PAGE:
A Maori trust that wants to terminate leases of its tribe's land at a Bay of Plenty seaside settlement has said it will meet residents to discuss the issue.

About 30 homeowners at Little Waihi, east of Tauranga, have been told by Te Arawa Lakes Trust, which manages the assets and resources of the Arawa iwi, that their annual licences to occupy will be terminated within a year.

Trust chairman Toby Curtis said: "The trust intends to meet those concerned ... and is willing, as it always has been to date, to consider a positive way forward."

The move to end the licences has upset residents, including fourth-generation resident Jackaileen Elsworth. "We're dumbfounded, we're shocked," she said. "We just did not expect that."

The reason given for the termination was that poor wastewater management was damaging the nearby estuary, although the Western Bay of Plenty District Council has said it is developing a new sewerage system that covers Little Waihi.

The ray of hope came as a New Zealand expatriate who bought a Little Waihi property last year as a retirement dream told how he faced losing $124,000 if the terminations go ahead.

Alan Strid, who lives in Canada, bought in Little Waihi on a licence-to-occupy deal endorsed by the iwi trust board after negotiating directly with the property's previous owner.

Now he has been told he has less than a year to vacate the land, with no compensation - which he says is astounding and hurtful, as well as financially crippling.

Mr Strid, 61, was drawn to the area as he searched the web for a New Zealand retirement home. Although he was raised in Auckland, his parents and two sisters now live in the Bay of Plenty, and he was keen to find a suitable place near his family.

While investigating on the web from Calgary, he phoned the iwi management company a couple of times to clarify issues about land lease and any restrictions on buildings.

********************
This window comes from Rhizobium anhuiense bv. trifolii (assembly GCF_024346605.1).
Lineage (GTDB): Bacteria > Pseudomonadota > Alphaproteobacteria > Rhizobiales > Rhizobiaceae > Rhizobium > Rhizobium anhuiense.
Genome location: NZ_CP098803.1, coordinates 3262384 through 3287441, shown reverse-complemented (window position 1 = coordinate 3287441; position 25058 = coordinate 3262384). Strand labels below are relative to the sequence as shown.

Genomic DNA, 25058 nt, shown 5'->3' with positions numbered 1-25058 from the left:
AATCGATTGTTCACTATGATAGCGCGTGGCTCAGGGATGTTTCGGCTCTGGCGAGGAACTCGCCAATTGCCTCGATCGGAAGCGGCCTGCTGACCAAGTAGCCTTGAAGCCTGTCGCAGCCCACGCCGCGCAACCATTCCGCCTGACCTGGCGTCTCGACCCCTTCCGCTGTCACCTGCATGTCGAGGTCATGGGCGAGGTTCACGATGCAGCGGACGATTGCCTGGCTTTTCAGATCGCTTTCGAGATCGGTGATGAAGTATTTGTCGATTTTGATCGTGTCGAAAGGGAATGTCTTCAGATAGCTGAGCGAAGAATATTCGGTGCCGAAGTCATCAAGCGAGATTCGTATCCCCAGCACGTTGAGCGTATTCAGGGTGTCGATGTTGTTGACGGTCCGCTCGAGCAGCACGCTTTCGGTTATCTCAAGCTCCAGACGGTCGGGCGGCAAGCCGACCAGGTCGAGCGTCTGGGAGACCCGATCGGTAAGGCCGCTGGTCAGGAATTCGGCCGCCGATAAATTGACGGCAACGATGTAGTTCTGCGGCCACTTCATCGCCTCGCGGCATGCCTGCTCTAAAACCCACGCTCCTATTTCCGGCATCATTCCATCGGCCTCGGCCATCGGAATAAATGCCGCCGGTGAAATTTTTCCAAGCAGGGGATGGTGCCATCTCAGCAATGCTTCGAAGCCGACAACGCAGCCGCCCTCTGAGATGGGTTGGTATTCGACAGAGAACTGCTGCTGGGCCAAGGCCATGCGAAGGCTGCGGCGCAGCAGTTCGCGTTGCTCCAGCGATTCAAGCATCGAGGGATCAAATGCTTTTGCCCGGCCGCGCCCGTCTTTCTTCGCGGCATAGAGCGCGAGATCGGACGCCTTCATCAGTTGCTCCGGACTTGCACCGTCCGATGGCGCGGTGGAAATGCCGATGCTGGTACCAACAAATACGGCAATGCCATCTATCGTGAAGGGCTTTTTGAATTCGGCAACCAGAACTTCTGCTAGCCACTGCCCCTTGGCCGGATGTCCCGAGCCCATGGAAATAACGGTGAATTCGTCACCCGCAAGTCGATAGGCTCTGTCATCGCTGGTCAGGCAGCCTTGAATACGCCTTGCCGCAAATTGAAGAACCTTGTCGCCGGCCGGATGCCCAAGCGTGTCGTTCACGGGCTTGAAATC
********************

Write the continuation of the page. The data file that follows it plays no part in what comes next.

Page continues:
The only point made, he says, was that changes must on the "same footprint" - in other words, improvements had to be within the same ground coverage.

Early last year while on holiday in New Zealand, he called in to Little Waihi to see for himself - and loved what he found.

Mr Strid, who left New Zealand in the early 1970s, investigated a for-sale sign over an estuary property and after negotiation bought it from the owners for $100,000. The Arawa management company authorised the lease transfer.

He used the rest of his holiday to get the section and cottage up to scratch, and ready for a tenant as he started the countdown to retirement. The work included paying $24,000 to fix a flooding problem.

All was going smoothly until he received the letter last month telling him he had less than a year to leave the land because of concerns over pollution of the estuary.

He said from Calgary that he supported Te Arawa's desire to clean up the estuary, and wanted to help.

"I just hope they will talk to us and see what we can do together to solve the problem and keep Little Waihi alive as a community."

Mr Strid asked why only about 20 residences had been singled out for termination - and wondered what the trust intended to do about the remaining 40 or so properties.

He was "astounded at the lack of consultation over an action that takes homes away from decent people".